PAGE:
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Kind hearted Aldi bosses have vowed to replace hundreds of nappies and sanitary products stolen from a Salford food bank by despicable thieves.

A huge well done to Aldi after stepping in to replace all of the items stolen from a local foodbank in Broughton. Truly showing the real spirit of Salford.

Regional managing director Ruth Doyle at Aldi said she was appalled to hear that their donation to tackle period poverty had been taken from a storage unit at Mocha parade, Broughton.

In a press release she said:



“It’s important to us to help improve the lives of local people, and we refuse to stand by and let the actions of thieves stop us from doing so. This is why we’re going to replace our donation to the 10% Better campaign.

“We’re very proud to support Salford City Council and the hard work it puts in to alleviating poverty in the region.”


The final distribution of the £2,500 donation to help women in period poverty and local families had been due to take place this week – but staff and volunteers were left in tears when they discovered thieves had broken in and cleaned out the entire unit.

Salford City Mayor Paul Dennett said he was delighted with the news and that he couldn’t thank Aldi enough for their kindness.


“People in Salford have been appalled that anyone could sink so low as to steal goods destined for those in desperate need,” he said.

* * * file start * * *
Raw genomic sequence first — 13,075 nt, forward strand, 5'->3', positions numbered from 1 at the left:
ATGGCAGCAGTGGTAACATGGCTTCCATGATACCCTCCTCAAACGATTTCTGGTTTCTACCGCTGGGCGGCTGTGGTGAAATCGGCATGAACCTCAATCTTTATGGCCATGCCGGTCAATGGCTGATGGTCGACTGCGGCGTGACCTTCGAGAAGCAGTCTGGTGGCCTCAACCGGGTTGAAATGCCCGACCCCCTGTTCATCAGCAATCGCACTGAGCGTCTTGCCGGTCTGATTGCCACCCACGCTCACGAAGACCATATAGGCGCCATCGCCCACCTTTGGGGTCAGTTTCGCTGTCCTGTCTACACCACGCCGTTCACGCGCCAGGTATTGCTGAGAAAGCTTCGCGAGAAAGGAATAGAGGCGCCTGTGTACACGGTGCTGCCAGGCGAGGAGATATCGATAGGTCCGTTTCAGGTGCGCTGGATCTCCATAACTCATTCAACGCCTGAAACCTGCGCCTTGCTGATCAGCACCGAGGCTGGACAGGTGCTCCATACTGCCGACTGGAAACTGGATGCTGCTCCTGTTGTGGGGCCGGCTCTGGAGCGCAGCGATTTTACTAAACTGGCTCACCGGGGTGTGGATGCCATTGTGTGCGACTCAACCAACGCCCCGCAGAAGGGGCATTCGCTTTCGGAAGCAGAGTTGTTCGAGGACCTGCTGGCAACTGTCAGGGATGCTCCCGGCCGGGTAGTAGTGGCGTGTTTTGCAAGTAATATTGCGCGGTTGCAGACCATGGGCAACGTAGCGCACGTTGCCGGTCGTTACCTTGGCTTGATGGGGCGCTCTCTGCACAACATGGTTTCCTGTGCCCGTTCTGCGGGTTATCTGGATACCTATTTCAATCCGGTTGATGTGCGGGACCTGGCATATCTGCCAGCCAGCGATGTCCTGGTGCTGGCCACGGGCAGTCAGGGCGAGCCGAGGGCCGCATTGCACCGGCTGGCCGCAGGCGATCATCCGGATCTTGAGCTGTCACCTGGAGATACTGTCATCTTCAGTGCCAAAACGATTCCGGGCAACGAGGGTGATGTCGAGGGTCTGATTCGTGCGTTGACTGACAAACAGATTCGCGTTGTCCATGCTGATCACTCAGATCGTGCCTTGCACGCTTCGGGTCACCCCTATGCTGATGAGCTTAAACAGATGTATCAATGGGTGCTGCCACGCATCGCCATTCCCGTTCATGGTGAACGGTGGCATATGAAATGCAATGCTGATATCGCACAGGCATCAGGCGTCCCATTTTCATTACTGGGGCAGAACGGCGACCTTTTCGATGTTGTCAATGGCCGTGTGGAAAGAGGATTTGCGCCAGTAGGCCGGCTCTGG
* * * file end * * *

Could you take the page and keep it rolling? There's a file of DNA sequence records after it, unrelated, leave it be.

“The news that Aldi will kindly replace everything that was stolen is wonderful. They are showing the real spirit of Salford.

“What we need to do now is make the stolen goods too hot to handle. They are all branded Aldi items so if anyone has been or is approached to buy Aldi nappies or sanitary items and has any suspicions about their origins, please do the decent thing and report it to the police or anonymously via Crimestoppers. Thieves who take from women and children in poverty do not deserve any protection or loyalty at all.”

Tom Togher, Chief Officer of Salford Citizen’s Advice and Salford Foodshare added:


“Period poverty is sadly a very real issue for many women on low income with sanitary wear costing around £500 a year.  They often choose to struggle with unsuitable alternatives just to put food on the table or pay bills but these items are just as essential.

“I’m very grateful to Aldi for their generosity. It will make a huge difference to local women and families.”

Salford City Council has identified new, secure storage for the donation.

Meanwhile as we reported earlier today, police are determined to bring those who carried out this appalling act to justice.

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